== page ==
Why the world needs health care innovation now

Why the world needs health care innovation now

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This article was originally published at Forbes.

 

The health care industry can be difficult for innovation. There are a whole host of challenges that make it difficult to drive change — and many who try quickly get discouraged. Some of these challenges result from necessary features of the industry, such as regulation, research and ethical standards. Others — like policy debates, outdated systems and an overwhelming amount of red tape — are problems that need to be solved as soon as possible.

 

While some of these issues are difficult to resolve quickly, innovators in all corners of the health care industry are working to try and make improvements for patients, practitioners and companies alike. And since health care spending increased by $3.3 trillion in 2016, the opportunities for growth are replete. The following are some of the top reasons that we need health care innovation now.

 

Faster Development Of Treatments

 

It takes far too long for new drugs to make it to market. Data from research firm PhRMA identified that it takes 10 years, on average, for a new drug to be available for use. About 60-70% of that time is taken up in clinical trials, but frequently, the remainder is due to outdated regulatory systems.

 

Fortunately, through the use of technology, we can significantly speed up that process. Sophisticated Artificial Intelligence can increase the effectiveness of researchers, helping them find useful compounds or relevant data that might have been too difficult to find without contextual search features. Pharmaceutical companies are beginning to appreciate the powerful ways in which Artificial Intelligence can augment drug research and development. For example, Genentech and GNS Healthcare announced a partnership last year aimed at using Artificial Intelligence technology to analyze massive amounts of cancer patient data in order to identify novel cancer therapies.

 

Additionally, cloud platforms can help digitize many of the regulatory processes that are still on paper. Some people have even argued that the development process itself should be more customizable and that current FDA regulations are too one-size-fits-all for certain treatments.

 

Increased Access To Care

 

Health care systems are different all around the world, and unfortunately, in many regions, it can be difficult to connect people with care. Access is frequently tied to economic status. A CDC report detailed that in the U.S., over 23% of near-poor adults ages 18-64 don’t have access to health insurance, and that number rises to 26% within the poor category. This isn’t just a challenge in the U.S., either — even in countries with universal insurance, access to care can be limited by geography. Smaller communities may not be able to find the services they need locally.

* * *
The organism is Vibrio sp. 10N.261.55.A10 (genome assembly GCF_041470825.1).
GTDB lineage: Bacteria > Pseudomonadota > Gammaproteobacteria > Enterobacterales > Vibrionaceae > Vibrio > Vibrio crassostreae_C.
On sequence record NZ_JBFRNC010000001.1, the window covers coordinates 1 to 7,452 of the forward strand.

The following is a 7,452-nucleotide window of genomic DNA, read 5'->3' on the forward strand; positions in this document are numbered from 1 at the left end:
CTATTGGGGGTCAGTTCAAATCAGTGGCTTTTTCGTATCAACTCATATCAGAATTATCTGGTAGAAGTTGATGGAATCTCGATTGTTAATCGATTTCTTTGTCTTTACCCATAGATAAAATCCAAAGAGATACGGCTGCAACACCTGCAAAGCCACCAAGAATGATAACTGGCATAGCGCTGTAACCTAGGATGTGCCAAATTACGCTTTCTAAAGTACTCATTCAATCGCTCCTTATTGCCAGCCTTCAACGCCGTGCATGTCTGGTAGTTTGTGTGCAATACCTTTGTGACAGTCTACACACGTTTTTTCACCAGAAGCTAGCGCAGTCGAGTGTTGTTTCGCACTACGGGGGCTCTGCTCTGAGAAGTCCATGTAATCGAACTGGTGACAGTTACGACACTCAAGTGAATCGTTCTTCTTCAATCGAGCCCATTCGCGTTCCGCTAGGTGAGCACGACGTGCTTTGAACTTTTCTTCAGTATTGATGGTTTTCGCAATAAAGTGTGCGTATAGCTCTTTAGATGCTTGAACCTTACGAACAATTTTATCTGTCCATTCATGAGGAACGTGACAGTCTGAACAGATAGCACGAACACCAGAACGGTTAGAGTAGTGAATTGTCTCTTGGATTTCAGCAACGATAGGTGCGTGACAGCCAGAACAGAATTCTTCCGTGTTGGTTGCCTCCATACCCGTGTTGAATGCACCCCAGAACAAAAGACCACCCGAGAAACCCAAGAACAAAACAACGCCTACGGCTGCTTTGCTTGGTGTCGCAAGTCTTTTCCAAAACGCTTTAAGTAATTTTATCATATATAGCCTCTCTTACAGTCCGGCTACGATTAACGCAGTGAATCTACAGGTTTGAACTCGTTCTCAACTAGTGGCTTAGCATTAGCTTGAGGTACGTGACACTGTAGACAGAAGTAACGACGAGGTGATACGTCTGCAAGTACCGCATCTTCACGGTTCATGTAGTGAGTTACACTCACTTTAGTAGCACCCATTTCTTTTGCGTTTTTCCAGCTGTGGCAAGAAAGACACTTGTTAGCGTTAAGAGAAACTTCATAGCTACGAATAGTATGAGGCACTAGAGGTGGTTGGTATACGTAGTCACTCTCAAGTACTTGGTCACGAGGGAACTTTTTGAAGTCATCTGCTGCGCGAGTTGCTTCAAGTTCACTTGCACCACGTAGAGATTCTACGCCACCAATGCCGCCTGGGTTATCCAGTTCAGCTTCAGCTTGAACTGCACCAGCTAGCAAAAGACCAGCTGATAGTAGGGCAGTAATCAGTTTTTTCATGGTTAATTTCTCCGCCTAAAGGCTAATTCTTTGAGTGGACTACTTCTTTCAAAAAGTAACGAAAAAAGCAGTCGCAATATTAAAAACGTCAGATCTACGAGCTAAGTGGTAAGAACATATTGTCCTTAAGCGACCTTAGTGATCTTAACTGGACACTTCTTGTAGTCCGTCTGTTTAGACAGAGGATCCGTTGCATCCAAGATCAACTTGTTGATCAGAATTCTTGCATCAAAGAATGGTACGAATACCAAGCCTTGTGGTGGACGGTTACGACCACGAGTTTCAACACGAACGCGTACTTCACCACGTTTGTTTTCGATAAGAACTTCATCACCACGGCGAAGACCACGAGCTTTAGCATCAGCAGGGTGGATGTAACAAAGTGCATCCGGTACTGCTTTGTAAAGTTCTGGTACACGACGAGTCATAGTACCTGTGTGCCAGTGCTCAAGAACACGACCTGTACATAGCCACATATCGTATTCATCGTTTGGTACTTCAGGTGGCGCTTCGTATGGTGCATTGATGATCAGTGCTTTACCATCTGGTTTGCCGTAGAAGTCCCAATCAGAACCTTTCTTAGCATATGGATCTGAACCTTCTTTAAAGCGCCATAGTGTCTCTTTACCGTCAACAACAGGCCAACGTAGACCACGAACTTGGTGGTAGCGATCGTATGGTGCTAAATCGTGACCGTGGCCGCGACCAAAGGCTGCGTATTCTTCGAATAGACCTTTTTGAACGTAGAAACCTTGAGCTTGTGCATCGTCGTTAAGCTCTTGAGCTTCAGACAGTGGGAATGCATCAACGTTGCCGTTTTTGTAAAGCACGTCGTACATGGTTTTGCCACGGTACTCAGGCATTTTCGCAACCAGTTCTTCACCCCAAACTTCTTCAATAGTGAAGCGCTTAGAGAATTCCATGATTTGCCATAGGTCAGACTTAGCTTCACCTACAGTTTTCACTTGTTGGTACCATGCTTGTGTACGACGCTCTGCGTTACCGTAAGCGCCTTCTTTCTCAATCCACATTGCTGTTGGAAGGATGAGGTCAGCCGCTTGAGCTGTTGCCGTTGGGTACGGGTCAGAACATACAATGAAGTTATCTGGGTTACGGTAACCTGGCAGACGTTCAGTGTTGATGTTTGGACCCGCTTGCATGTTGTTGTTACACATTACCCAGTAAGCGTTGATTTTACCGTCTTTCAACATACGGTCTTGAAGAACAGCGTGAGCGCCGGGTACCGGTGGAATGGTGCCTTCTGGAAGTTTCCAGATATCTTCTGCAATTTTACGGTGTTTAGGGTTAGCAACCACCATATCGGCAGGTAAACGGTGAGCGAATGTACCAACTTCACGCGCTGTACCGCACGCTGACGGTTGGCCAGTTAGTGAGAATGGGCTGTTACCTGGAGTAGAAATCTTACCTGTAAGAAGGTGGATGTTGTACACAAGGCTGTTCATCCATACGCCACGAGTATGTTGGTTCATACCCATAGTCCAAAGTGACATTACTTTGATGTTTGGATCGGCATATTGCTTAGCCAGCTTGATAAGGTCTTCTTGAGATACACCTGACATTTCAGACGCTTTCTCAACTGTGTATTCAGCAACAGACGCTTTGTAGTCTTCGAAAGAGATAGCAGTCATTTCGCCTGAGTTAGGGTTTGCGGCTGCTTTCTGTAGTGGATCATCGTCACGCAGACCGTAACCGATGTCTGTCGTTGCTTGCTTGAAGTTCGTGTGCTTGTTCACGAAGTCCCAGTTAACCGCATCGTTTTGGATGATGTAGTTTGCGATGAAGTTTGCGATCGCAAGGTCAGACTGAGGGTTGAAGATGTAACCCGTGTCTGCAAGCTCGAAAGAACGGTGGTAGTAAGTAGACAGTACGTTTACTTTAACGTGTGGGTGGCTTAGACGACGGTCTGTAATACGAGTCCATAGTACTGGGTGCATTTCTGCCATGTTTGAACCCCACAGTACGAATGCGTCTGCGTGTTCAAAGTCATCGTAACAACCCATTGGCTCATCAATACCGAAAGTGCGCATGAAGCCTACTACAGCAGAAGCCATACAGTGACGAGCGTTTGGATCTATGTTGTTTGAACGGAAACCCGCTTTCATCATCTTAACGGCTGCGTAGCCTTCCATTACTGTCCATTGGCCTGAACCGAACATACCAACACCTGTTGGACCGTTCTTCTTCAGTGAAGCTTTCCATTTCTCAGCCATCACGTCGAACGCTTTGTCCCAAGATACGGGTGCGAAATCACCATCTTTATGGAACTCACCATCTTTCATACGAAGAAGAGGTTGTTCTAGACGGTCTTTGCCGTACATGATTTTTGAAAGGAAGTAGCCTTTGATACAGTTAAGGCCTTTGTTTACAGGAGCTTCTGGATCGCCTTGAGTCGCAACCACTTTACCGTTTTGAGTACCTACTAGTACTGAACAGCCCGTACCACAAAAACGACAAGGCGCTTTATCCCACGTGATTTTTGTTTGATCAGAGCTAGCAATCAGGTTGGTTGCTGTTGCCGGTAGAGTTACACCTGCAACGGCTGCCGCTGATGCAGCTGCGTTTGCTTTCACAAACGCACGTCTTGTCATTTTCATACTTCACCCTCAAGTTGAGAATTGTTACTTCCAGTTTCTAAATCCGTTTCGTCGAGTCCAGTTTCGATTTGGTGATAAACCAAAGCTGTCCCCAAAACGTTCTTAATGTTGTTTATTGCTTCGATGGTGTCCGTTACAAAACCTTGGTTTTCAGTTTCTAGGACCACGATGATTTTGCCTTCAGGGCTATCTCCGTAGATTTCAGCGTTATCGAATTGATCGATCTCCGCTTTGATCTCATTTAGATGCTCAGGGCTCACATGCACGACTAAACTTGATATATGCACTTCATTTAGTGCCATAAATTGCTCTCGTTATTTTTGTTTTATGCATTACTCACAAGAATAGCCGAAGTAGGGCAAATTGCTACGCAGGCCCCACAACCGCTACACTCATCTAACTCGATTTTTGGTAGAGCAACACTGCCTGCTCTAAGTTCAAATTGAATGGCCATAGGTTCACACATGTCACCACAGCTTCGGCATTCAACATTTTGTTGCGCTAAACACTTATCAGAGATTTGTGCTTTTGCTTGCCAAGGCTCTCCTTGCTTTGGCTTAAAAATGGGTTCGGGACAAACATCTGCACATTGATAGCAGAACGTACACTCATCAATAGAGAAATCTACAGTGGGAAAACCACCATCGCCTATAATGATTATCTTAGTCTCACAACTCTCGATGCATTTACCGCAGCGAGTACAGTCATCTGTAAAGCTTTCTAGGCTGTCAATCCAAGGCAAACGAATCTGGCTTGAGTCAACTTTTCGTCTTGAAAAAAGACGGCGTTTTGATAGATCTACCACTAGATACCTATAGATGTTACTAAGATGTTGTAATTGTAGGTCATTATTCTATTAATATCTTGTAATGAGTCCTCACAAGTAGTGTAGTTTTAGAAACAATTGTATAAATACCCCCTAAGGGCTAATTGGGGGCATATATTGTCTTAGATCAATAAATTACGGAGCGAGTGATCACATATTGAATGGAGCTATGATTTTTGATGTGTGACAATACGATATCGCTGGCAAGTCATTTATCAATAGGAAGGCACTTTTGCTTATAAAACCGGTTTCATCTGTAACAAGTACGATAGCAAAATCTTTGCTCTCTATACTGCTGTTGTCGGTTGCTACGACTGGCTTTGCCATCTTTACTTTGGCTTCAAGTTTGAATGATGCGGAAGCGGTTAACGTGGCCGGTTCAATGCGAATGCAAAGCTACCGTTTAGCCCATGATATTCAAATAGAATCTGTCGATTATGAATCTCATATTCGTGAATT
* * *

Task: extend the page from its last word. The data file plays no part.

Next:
There are quite a few ways for us to solve some of these problems outside of policy, with digital health solutions being one of the most promising options. Numerous innovations in the digital health sector are giving non-traditional access to medicine for many of these communities. One such innovation is the Extension for Community Health Outcomes(ECHO) network, which uses teleconferencing and other digital technologies to increase access to primary-care physicians for underserved populations. Telehealth providers give the uninsured options for medical advice, which can help them determine whether or not they should seek more advanced care. The Antenatal and Neonatal Guidelines, Education and Learning System in Arkansas, for example, uses telehealth technology to connect rural patients with specialists at the University of Arkansas in Little Rock.

 

Disruptive boutique clinics are also targeting commonly uninsured groups by offering limited services on a subscription pricing model. An increase in affordable alternatives to traditional care can increase access in substantial ways, which could lead to generally healthier communities.

 

Improving The Business Of Health Care

 

While policy debates keep health care in the news, what frequently isn’t discussed is how challenging it is to do business in the industry. Regulations and insurance costs represent a significant barrier to entry, meaning that many of the innovative entrepreneurs with ideas to improve the state of health care may not be able to bring their solutions to market.

 

Any companies supporting the industry should identify technologies and processes that can improve profitability. For example, Artificial Intelligence solutions to help pharma companies better forecast drug performance or blockchain solutions that support smart contracts. Technology that enhances existing processes or shortens the time it takes to discover new treatments could help make health care companies more profitable, which in turn will free up capital for innovation and growth.

 

Whether publicly or privately managed, health care companies need to have capital and spend wisely to help serve as many patients as possible. Reducing costs and preventing errors can help make these companies or government entities more profitable.
With people’s health at stake, there’s no excuse for complacency in health care and related fields. We all have a shared responsibility to drive positive change and create innovative solutions to the systemic problems holding the industry back. We can achieve that change by working together to deliver better care, faster results and a stronger market.

Author

Gunjan Bhardwaj

Gunjan Bhardwaj is the founder and CEO of Innoplexus, a leader in AI and analytics as a service for life science industries. With a background at Boston Consulting Group and Ernst & Young, he bridges the worlds of AI, consulting, and life science to drive innovation.

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